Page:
Case study

PSVI UK Team of Experts

A case study from the 2013 Human Rights and Democracy Report on the establishment of a UK Team of Experts to help support local responses to conflict-related sexual violence.

The Foreign Secretary and Special Envoy of the UN High Commissioner for Refugees, Angelina Jolie, visiting Nzolo Displacement Camp, near Goma, eastern DRC.
The Foreign Secretary and Special Envoy of the UN High Commissioner for Refugees, Angelina Jolie, visiting Nzolo Displacement Camp, near Goma, eastern DRC.

A key strand of Preventing Sexual Violence Initiative (PSVI) has been the establishment of a UK Team of Experts who have been deployed to conflict areas to help support local responses to conflict-related sexual violence.

The team draws on the skills of doctors, lawyers, police, psychologists, forensic specialists and experts in the care and protection of survivors and witnesses. It significantly strengthens the UK’s specialist capabilities in tackling these issues.

The team is also available to support UN and other international organisations, and to provide training and mentoring to national authorities to help them develop the right laws and capabilities, as well as to support grassroots organisations, local peace-builders and human rights activists. Each deployment takes account of the specific context, and ensures that the UK makes a positive contribution to existing international and national efforts.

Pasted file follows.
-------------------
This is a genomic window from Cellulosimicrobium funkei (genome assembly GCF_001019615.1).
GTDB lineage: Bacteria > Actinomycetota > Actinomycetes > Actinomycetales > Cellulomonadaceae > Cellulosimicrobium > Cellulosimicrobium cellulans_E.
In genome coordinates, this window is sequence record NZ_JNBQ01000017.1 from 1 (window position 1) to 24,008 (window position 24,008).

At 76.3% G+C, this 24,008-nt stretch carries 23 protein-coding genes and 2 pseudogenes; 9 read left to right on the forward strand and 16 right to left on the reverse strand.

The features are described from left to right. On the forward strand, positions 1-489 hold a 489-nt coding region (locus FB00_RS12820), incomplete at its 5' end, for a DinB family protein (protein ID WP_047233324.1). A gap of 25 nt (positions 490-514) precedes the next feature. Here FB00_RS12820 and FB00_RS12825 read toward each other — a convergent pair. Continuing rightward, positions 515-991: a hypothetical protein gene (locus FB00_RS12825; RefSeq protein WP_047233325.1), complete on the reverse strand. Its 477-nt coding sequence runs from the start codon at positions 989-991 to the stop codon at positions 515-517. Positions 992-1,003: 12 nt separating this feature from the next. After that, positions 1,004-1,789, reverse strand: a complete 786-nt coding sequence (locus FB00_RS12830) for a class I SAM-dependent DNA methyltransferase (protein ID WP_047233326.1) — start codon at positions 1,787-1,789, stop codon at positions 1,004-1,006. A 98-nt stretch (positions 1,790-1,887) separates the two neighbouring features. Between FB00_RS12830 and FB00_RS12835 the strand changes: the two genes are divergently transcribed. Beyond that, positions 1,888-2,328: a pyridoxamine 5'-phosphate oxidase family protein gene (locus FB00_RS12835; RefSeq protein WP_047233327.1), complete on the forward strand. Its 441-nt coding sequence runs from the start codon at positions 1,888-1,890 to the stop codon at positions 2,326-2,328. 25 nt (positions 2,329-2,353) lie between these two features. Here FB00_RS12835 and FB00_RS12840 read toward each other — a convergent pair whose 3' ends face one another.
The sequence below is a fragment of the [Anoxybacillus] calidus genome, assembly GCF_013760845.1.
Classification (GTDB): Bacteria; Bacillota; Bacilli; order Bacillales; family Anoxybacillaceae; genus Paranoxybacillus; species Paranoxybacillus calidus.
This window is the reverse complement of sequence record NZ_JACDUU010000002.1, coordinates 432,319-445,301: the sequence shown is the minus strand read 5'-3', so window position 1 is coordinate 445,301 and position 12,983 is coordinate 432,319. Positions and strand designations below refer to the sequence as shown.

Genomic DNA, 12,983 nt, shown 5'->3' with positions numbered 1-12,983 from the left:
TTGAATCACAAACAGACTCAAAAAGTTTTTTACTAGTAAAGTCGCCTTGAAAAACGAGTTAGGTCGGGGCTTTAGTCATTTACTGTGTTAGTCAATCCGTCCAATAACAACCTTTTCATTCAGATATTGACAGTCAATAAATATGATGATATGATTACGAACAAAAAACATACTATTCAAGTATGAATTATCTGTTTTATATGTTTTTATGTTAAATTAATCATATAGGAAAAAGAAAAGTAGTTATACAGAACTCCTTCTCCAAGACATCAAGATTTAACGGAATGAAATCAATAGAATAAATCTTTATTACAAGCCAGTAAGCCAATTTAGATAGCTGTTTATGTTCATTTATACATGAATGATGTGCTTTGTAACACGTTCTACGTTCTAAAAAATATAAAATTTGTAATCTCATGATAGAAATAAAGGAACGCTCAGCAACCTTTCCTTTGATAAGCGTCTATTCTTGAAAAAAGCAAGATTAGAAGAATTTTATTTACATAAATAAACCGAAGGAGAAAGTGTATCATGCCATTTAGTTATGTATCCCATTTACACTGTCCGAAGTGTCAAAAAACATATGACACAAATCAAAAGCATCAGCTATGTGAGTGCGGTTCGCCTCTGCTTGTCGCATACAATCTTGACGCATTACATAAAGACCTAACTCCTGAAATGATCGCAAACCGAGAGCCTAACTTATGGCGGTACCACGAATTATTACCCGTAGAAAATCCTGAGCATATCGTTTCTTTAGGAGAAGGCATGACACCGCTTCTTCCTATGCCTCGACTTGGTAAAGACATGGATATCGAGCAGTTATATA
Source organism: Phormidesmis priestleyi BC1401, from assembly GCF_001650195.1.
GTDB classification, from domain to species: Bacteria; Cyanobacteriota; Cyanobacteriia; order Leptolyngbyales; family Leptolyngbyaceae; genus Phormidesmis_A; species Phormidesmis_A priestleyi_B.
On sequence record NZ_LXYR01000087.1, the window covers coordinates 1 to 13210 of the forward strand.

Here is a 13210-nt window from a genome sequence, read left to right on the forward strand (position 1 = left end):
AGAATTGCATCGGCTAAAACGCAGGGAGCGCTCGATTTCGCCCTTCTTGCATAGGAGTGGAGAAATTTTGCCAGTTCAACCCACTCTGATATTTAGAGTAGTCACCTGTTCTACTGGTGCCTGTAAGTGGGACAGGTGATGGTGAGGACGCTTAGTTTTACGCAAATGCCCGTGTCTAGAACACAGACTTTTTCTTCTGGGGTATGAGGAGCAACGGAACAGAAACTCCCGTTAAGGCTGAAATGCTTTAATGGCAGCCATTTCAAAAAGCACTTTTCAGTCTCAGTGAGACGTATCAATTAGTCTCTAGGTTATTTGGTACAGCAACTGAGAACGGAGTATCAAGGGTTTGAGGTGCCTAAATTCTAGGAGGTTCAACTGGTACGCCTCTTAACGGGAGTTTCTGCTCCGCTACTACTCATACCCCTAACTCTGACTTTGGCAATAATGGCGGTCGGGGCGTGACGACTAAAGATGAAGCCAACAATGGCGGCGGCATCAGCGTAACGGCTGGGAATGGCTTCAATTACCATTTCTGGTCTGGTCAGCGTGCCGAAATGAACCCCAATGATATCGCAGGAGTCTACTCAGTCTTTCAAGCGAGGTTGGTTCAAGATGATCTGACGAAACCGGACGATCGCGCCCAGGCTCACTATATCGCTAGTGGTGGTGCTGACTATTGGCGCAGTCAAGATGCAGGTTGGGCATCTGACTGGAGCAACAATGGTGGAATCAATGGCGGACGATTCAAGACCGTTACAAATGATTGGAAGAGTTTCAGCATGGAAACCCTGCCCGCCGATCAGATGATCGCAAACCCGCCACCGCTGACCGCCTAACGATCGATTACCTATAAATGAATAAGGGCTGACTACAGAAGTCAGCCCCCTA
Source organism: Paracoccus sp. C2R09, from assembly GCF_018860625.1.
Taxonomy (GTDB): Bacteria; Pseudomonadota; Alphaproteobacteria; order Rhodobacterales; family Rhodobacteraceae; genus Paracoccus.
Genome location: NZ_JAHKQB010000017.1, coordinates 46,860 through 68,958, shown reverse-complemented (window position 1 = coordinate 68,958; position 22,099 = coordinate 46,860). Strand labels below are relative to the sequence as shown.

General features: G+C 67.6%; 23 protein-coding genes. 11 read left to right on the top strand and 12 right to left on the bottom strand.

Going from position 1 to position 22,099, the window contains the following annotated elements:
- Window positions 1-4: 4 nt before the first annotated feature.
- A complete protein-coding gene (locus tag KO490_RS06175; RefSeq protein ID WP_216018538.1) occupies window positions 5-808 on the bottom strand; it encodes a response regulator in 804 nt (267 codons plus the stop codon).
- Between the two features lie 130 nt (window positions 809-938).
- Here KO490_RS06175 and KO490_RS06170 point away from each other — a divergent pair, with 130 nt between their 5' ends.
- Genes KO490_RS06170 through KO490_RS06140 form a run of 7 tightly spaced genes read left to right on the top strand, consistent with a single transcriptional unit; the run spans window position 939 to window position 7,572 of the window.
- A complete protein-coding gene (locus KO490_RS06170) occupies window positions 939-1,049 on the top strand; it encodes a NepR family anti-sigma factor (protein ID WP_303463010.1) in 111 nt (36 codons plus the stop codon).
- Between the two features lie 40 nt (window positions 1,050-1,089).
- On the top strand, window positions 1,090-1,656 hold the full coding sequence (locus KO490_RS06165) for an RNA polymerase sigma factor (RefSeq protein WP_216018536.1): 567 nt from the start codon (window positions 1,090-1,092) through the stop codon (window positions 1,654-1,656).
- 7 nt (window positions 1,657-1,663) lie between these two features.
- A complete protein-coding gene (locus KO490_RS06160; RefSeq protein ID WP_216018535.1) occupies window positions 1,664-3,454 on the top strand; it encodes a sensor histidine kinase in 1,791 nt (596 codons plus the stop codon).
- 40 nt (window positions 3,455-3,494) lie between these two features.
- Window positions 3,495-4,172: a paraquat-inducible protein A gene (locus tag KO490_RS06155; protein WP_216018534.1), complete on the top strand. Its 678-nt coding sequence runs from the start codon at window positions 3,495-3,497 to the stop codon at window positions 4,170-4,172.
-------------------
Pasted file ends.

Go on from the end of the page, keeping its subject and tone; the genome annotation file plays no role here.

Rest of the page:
During 2013, experts were deployed to the Syrian borders with Physicians for Human Rights, an international NGO that uses medicine and science to tackle severe human rights violations against individuals; to Bosnia and Herzegovina to support the Organisation for Security and Cooperation in Europe’s training of the judiciary to help combat impunity for wartime sexual violence crimes, and deliver justice to survivors; to Libya to assess how the UK can provide further assistance in terms of justice and support for survivors of sexual violence; to Mali to strengthen the capacity of the Malian armed forces to protect civilians from human rights violations, including sexual and gender-based violence; to Kosovo to train local participants on specific therapeutic issues such as sexual violence disclosure, rehabilitation needs for survivors and documentation of cases; and to the DRC, also with Physicians for Human Rights, to build the local capacity of Congolese health, legal and law enforcement professionals to investigate sexual violence crimes through documentation, collection, and preservation of forensic evidence.

This publication is part of the 2013 Human Rights and Democracy Report

Published 10 April 2014